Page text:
It was Gemma Tattersall and the Spike Syndicate’s Arctic Soul who held the lead for most of the day, scoring a significant personal best of 25.1. Under the old scoring system, this would have been a 37.7 — and their first trip under the 40 barrier, according to statistical whiz-kids EquiRatings. The rangy ex-racehorse hasn’t always made this phase an easy one for Gemma, who has had to ask crowds not to applaud at major events for fear of exacerbating his occasionally explosive tension. But the Spike who entered at A today was a horse transformed.

“He was really relaxed, and rideable, and soft,” Gemma said. “We’ve sort of picked up where we left off last year, which is very exciting because he did such a lovely test at Burghley. Today he came out and he was very supple — he was fresh, for sure, and we had to make sure we got up early enough to have a lunge this morning. But that’s what makes the difference in the marks — he’s soft in his outline now, but he’s forward. He’s so established now that he’s confident in the movements, and it’s all about confidence for him.”

With four top-ten placings at CCI4* level in his career, including last year’s Burghley, at which a single pole cost him the win, Arctic Soul is one of the most obvious contenders for this year’s Badminton title. But with WEG on the horizon, is Gemma tempted to play it safe this spring and focus her attentions solely on Tryon?

As it turns out, no — “I’ll go to Badminton to be as competitive as possible,” she explains. “At the end of the day, you never know what’s going to happen. WEG’s not until September, and so many things can happen in that time. I’m aiming for Badminton and obviously WEG is a huge aim as well — but hopefully I’ve got a few good horses behind Spike.”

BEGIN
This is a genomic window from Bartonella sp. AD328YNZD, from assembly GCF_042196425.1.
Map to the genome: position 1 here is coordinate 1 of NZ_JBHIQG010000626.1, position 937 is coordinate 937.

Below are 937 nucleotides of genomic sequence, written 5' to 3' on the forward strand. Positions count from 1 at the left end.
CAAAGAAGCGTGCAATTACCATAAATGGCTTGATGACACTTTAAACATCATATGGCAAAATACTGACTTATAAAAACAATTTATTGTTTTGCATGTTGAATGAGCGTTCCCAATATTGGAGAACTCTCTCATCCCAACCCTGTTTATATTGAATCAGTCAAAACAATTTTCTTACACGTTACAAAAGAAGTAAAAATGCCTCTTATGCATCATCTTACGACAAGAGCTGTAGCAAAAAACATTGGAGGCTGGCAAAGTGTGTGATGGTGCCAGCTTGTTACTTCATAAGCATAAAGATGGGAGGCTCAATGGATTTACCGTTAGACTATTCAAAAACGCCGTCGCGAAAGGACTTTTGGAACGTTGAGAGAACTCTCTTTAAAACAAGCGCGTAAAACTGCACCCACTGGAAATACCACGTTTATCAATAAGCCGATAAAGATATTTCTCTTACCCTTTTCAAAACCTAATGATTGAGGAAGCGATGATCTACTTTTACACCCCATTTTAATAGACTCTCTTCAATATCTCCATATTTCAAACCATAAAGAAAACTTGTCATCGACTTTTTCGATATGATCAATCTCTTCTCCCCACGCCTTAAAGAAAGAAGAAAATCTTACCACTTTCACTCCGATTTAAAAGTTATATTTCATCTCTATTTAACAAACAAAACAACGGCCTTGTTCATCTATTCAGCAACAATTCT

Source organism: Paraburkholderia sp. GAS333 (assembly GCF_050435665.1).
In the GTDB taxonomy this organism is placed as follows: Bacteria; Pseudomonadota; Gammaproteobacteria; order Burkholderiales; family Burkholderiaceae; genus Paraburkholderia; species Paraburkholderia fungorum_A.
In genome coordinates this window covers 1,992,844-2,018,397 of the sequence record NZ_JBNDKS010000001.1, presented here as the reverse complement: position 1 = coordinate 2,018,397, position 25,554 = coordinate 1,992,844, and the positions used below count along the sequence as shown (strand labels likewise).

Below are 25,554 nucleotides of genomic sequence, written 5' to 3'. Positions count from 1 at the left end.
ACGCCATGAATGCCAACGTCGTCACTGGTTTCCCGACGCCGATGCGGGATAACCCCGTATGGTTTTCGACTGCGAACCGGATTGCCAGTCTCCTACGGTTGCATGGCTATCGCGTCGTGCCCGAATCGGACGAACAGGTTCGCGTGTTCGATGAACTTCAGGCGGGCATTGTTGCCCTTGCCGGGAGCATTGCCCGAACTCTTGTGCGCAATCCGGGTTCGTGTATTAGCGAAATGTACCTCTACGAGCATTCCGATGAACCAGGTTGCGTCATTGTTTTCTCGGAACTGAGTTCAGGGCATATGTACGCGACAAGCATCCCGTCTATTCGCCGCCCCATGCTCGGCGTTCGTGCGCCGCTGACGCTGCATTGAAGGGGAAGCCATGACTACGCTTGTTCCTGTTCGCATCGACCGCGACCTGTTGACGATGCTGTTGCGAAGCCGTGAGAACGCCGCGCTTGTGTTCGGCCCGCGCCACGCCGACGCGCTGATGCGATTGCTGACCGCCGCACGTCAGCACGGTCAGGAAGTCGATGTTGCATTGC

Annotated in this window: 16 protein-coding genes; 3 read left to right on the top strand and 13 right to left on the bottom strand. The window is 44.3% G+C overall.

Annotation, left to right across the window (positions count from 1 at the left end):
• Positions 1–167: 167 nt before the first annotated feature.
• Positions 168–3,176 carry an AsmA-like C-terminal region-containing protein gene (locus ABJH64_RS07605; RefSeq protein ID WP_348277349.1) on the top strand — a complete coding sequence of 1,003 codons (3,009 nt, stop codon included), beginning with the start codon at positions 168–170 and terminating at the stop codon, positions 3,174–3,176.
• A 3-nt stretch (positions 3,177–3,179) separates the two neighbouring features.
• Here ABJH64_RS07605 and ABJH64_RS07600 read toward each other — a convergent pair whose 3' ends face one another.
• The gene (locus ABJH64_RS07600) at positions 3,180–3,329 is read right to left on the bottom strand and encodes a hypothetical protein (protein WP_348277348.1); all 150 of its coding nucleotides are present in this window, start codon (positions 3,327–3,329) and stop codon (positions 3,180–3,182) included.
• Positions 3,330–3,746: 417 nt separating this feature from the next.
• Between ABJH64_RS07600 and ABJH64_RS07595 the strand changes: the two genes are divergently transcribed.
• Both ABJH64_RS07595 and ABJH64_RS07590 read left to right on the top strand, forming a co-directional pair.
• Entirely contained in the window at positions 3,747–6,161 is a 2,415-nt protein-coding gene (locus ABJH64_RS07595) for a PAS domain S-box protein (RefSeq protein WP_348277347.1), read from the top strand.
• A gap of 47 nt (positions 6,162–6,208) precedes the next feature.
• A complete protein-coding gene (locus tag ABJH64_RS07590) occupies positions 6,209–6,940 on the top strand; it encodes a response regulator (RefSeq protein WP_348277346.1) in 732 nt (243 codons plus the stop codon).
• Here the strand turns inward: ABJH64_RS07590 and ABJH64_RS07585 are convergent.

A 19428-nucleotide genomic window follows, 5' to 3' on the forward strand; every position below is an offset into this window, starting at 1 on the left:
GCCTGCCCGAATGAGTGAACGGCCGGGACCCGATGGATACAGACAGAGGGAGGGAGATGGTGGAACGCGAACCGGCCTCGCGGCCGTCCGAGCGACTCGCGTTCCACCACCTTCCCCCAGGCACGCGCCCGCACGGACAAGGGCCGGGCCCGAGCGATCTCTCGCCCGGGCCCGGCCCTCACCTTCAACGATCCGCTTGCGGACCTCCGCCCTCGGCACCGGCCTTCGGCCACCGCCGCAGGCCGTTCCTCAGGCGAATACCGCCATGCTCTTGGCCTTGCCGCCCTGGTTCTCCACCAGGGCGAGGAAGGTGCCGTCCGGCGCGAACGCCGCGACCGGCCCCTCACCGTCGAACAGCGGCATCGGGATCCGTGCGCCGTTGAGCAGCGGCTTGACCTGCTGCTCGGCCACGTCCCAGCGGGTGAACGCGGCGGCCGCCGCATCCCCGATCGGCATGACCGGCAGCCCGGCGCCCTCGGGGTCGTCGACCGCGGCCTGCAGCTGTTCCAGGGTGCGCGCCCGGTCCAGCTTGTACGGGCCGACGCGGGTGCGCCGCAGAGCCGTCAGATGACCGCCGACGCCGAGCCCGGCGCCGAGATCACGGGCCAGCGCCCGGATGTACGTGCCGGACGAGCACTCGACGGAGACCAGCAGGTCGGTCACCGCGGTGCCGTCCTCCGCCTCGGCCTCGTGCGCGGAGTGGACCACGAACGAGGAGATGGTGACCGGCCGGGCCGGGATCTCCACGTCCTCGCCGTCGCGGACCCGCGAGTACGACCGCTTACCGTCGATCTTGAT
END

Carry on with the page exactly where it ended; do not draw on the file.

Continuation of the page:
Nicola Wilson and Bulana: expressive for all the right reasons in the CIC3*. Photo by Tilly Berendt.

It wasn’t until late in the afternoon that Gemma’s comfortable seat atop the leaderboard was usurped, and it was done so by two of her fellow countrywomen. Nicola Wilson and Bulana may not be Badminton-bound, but if they can repeat the latter half of their 2017 season this spring, they’ll be an almost untouchable combination for the WEG.

Second at Luhmühlen and individual bronze medallists at the European Championships, Nicola and Bulana pair followed Gemma and Spike’s lead to post another personal best. Their score of 23.3, when calculated back to 34.9, is better than any of their scores at any international level and Bulana, another horse who has tended towards trickiness in the past, produced a malleable, pleasant test, with expressive but rideable extensions earning a smile from team performance manager Dickie Waygood.